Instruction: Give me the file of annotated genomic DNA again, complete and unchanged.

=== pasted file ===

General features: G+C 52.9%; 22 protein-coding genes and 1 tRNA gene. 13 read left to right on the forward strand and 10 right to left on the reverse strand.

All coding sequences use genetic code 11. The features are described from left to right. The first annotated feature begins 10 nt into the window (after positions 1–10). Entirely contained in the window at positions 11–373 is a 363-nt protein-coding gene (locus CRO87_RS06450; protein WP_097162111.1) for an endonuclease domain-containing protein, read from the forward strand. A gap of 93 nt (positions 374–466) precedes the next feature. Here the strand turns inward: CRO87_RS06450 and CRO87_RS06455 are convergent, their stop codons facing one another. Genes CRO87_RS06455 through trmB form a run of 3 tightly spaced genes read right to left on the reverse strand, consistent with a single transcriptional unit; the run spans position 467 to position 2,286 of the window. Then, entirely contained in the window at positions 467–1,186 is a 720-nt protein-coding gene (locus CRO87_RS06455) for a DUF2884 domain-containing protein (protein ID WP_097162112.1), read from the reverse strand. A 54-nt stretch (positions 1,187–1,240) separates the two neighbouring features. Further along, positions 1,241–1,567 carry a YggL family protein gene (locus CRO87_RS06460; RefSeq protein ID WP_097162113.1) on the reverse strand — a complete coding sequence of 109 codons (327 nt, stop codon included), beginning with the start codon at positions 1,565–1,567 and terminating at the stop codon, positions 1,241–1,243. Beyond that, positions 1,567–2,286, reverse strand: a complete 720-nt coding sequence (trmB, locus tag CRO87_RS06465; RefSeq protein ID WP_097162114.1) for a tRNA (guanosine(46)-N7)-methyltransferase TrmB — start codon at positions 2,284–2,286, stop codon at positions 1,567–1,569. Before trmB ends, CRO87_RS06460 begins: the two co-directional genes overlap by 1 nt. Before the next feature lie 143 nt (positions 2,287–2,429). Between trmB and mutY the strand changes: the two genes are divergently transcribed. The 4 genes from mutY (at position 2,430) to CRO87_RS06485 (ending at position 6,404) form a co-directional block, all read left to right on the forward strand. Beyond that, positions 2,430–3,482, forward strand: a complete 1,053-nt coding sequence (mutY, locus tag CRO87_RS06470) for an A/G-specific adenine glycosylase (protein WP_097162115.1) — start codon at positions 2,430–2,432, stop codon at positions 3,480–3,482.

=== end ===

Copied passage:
General features: G+C 52.9%; 22 protein-coding genes and 1 tRNA gene. 13 read left to right on the forward strand and 10 right to left on the reverse strand.

All coding sequences use genetic code 11. The features are described from left to right. The first annotated feature begins 10 nt into the window (after positions 1–10). Entirely contained in the window at positions 11–373 is a 363-nt protein-coding gene (locus CRO87_RS06450; protein WP_097162111.1) for an endonuclease domain-containing protein, read from the forward strand. A gap of 93 nt (positions 374–466) precedes the next feature. Here the strand turns inward: CRO87_RS06450 and CRO87_RS06455 are convergent, their stop codons facing one another. Genes CRO87_RS06455 through trmB form a run of 3 tightly spaced genes read right to left on the reverse strand, consistent with a single transcriptional unit; the run spans position 467 to position 2,286 of the window. Then, entirely contained in the window at positions 467–1,186 is a 720-nt protein-coding gene (locus CRO87_RS06455) for a DUF2884 domain-containing protein (protein ID WP_097162112.1), read from the reverse strand. A 54-nt stretch (positions 1,187–1,240) separates the two neighbouring features. Further along, positions 1,241–1,567 carry a YggL family protein gene (locus CRO87_RS06460; RefSeq protein ID WP_097162113.1) on the reverse strand — a complete coding sequence of 109 codons (327 nt, stop codon included), beginning with the start codon at positions 1,565–1,567 and terminating at the stop codon, positions 1,241–1,243. Beyond that, positions 1,567–2,286, reverse strand: a complete 720-nt coding sequence (trmB, locus tag CRO87_RS06465; RefSeq protein ID WP_097162114.1) for a tRNA (guanosine(46)-N7)-methyltransferase TrmB — start codon at positions 2,284–2,286, stop codon at positions 1,567–1,569. Before trmB ends, CRO87_RS06460 begins: the two co-directional genes overlap by 1 nt. Before the next feature lie 143 nt (positions 2,287–2,429). Between trmB and mutY the strand changes: the two genes are divergently transcribed. The 4 genes from mutY (at position 2,430) to CRO87_RS06485 (ending at position 6,404) form a co-directional block, all read left to right on the forward strand. Beyond that, positions 2,430–3,482, forward strand: a complete 1,053-nt coding sequence (mutY, locus tag CRO87_RS06470) for an A/G-specific adenine glycosylase (protein WP_097162115.1) — start codon at positions 2,430–2,432, stop codon at positions 3,480–3,482.